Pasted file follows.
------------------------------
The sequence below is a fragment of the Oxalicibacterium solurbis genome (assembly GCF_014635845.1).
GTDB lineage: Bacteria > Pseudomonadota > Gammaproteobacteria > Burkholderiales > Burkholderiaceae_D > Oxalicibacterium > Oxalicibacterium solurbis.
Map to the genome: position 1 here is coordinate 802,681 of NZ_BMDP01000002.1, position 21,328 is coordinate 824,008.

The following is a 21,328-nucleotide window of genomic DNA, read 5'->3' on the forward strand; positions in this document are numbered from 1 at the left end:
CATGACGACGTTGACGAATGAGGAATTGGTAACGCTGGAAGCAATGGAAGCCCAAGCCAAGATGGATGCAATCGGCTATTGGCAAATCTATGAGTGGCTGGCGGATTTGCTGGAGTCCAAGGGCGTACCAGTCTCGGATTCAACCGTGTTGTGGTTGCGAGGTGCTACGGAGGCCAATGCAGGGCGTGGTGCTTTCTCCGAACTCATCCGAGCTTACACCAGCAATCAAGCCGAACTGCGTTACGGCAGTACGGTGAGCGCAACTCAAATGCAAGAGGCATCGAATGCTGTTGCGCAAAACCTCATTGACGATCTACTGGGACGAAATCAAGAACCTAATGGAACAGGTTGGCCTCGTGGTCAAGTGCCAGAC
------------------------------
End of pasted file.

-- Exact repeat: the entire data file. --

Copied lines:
The sequence below is a fragment of the Oxalicibacterium solurbis genome (assembly GCF_014635845.1).
GTDB lineage: Bacteria > Pseudomonadota > Gammaproteobacteria > Burkholderiales > Burkholderiaceae_D > Oxalicibacterium > Oxalicibacterium solurbis.
Map to the genome: position 1 here is coordinate 802,681 of NZ_BMDP01000002.1, position 21,328 is coordinate 824,008.

The following is a 21,328-nucleotide window of genomic DNA, read 5'->3' on the forward strand; positions in this document are numbered from 1 at the left end:
CATGACGACGTTGACGAATGAGGAATTGGTAACGCTGGAAGCAATGGAAGCCCAAGCCAAGATGGATGCAATCGGCTATTGGCAAATCTATGAGTGGCTGGCGGATTTGCTGGAGTCCAAGGGCGTACCAGTCTCGGATTCAACCGTGTTGTGGTTGCGAGGTGCTACGGAGGCCAATGCAGGGCGTGGTGCTTTCTCCGAACTCATCCGAGCTTACACCAGCAATCAAGCCGAACTGCGTTACGGCAGTACGGTGAGCGCAACTCAAATGCAAGAGGCATCGAATGCTGTTGCGCAAAACCTCATTGACGATCTACTGGGACGAAATCAAGAACCTAATGGAACAGGTTGGCCTCGTGGTCAAGTGCCAGAC